Some of you may not have experience with Anxiety ‘with a capital A’ but you may be currently struggling with anxiety surrounding Coronavirus and its impact on your life, or maybe you struggle with “Anxiety with a capital A’ and Coronavirus has now added to that Anxiety in a new way.
Here are some resources directed specifically towards anxiety surrounding Coronavirus:
Anxious about the coronavirus (Covid-19)? Dr. Alit Mattu does a great job explaining how anxiety builds and what to do to stop the cycle and maintain your health!
Ryerson Health and Wellness and Thrive RU have done an amazing job pooling resources and information on how to cope during Coronavirus. Below is a list of resources, tips, and guidance from our very own Ryerson experts!
- Staying In and Staying Well During COVID-19
- Up-to-Date News and Resources from Ryerson Health and Wellness
- Coping with COVID-19: tips from ThriveRU clinical psychologist Diana Brecher
- How to cope with fear and anxiety about COVID-19: Ryerson Psychology professor offers strategies to maintain positive mental health during pandemic
Information overload and misinformation can create unnecessary fear and anxiety. We recommend limiting your news and information sources to ones that you can trust. On top of finding quality sources, limit how frequently you check them. If it’s difficult for you not to fall down the rabbit hole of googling, it may be helpful to have a friend or family member you trust provide you with essential updates.
The Government of Canada has created a fantastic app that provides resources, updates, stats, and an easy to follow tool for self assessment and symptom tracking!
Find all other information here! Proper prevention, news updates, how Canada is responding and how you can make a difference!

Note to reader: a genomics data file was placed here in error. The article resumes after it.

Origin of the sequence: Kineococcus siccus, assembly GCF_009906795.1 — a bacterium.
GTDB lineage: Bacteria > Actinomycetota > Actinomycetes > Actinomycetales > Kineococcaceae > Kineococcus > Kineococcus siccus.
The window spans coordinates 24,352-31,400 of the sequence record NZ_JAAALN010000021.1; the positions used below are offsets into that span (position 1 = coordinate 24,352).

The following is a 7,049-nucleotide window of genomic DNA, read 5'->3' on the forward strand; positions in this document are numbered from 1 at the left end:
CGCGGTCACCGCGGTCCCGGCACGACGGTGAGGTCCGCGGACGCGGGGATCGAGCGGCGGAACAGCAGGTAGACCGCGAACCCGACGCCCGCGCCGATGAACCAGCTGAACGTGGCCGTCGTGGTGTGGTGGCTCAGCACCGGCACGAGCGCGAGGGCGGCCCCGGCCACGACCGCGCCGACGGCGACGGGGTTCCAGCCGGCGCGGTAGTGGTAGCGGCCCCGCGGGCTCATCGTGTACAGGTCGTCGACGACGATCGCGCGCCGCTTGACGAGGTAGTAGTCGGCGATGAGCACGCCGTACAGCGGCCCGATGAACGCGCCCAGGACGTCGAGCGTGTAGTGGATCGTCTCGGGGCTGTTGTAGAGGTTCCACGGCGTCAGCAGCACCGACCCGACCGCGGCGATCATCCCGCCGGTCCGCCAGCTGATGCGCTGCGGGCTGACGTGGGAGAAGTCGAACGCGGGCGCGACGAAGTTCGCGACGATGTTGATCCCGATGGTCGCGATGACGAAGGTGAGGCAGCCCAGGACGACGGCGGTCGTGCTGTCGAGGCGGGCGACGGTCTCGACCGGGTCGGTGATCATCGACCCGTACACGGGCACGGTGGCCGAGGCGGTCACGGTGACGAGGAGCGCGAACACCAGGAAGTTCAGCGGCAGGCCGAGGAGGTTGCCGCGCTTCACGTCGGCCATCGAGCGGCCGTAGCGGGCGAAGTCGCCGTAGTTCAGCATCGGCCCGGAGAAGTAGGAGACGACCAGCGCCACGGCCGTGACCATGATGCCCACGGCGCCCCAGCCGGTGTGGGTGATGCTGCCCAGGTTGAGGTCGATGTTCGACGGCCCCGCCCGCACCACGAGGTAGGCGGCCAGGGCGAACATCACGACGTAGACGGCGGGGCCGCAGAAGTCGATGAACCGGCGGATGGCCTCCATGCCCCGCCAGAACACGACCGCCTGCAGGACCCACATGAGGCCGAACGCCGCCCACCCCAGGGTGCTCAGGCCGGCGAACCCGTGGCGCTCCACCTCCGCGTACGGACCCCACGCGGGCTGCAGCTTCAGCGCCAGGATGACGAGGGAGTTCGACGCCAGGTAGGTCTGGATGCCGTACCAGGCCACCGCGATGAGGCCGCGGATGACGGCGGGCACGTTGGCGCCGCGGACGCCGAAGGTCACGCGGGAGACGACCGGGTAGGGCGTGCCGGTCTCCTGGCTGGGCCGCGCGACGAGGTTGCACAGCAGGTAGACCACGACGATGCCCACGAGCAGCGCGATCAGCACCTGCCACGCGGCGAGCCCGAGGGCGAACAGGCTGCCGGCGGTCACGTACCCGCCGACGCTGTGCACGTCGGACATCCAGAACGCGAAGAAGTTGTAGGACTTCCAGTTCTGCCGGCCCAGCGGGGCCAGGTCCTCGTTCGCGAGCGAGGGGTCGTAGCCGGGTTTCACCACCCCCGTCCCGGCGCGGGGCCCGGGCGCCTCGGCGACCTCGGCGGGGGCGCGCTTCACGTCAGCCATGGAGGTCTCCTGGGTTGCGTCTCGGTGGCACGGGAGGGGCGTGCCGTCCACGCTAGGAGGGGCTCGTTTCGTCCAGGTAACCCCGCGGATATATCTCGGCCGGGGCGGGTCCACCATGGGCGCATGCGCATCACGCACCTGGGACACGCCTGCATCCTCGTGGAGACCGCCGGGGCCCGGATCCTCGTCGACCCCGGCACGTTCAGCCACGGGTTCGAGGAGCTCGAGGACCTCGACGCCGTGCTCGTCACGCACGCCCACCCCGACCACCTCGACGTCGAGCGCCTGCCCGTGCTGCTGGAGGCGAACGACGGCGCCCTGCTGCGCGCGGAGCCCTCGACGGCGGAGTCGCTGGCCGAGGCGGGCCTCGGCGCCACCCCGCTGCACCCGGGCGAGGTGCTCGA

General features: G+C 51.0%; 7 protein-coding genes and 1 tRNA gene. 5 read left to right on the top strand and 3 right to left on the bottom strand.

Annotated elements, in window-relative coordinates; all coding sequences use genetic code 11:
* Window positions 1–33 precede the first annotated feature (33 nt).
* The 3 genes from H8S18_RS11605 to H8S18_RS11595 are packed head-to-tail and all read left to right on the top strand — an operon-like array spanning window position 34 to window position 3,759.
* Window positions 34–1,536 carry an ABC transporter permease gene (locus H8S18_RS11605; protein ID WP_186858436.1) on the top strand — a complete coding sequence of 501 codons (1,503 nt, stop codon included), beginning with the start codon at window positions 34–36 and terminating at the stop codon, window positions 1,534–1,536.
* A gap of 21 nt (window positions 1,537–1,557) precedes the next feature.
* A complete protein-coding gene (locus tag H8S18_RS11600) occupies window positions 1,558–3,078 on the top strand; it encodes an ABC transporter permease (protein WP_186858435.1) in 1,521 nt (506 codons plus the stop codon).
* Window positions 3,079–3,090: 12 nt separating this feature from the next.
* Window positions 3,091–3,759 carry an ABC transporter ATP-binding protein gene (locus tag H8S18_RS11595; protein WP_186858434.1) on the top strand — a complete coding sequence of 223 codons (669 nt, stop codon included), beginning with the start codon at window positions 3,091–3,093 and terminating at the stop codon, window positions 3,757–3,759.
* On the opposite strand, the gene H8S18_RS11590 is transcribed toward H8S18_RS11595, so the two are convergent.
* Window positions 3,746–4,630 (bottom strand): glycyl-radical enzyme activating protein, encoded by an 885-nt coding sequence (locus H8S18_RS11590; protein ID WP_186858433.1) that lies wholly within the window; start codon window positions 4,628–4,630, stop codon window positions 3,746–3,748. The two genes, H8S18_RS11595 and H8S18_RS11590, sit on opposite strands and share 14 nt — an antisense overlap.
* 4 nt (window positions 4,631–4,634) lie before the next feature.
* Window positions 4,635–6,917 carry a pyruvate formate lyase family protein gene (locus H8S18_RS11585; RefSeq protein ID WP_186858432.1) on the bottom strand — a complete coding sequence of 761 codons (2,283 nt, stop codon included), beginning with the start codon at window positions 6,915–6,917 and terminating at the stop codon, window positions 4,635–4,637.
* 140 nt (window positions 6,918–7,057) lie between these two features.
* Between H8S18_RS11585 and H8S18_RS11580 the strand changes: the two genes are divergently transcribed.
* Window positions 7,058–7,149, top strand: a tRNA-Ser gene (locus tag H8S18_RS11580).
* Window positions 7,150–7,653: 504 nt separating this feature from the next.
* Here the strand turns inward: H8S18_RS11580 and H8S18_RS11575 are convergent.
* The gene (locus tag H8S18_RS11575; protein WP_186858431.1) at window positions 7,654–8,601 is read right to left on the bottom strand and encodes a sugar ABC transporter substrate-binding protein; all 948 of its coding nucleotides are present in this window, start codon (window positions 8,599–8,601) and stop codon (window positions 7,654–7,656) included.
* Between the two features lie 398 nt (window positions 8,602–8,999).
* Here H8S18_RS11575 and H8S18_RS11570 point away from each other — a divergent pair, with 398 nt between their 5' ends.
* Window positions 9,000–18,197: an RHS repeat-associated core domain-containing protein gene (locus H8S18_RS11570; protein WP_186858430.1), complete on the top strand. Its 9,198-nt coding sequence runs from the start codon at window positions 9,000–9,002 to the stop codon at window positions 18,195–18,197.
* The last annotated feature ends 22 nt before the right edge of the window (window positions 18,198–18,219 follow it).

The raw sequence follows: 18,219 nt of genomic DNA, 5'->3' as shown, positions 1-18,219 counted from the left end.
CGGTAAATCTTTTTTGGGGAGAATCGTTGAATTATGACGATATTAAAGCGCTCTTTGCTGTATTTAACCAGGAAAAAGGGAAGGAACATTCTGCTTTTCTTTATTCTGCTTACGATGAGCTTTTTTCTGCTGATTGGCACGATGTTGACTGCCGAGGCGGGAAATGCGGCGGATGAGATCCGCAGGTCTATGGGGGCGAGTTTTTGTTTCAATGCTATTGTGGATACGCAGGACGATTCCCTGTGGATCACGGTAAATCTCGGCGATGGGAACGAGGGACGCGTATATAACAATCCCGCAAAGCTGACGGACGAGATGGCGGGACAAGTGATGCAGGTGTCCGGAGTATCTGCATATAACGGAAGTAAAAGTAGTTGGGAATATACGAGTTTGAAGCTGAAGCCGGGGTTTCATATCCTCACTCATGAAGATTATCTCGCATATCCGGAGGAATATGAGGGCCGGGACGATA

Apps to Support Your Mental Health
While an app isn’t a replacement for an excellent mental health professional, they can provide support, immediate and anonymous help, and easy to navigate learning on your time schedule.
Explore different apps to find out what’s right for you! Have an app that’s been helpful for you and don’t see it listed here? Let us know my messaging us on Instagram @ryersonslc or emailing us at email@example.com.
In partnership with Morneau Shepell, the keep.meSAFE Student Support program offers free counseling support 24/7/365 through the My SSP app [iPhone and Android]. This is a confidential and voluntary service available to you through your university or college.
Keep.meSAFE can also be accessed with a phone call by dialing 1-844-451-9700.
notOK is a free app developed by two amazing teenagers. The app features a large, red button that can be activated to let close friends, family and your support network know that help is needed. Users can add up to five trusted contacts as part of their support group so when they hit the digital panic button, a message along with their current GPS location is sent to their contacts. The message reads: “Hey, I’m not OK! Please call, text, or come find me.” [ iPhone and Android]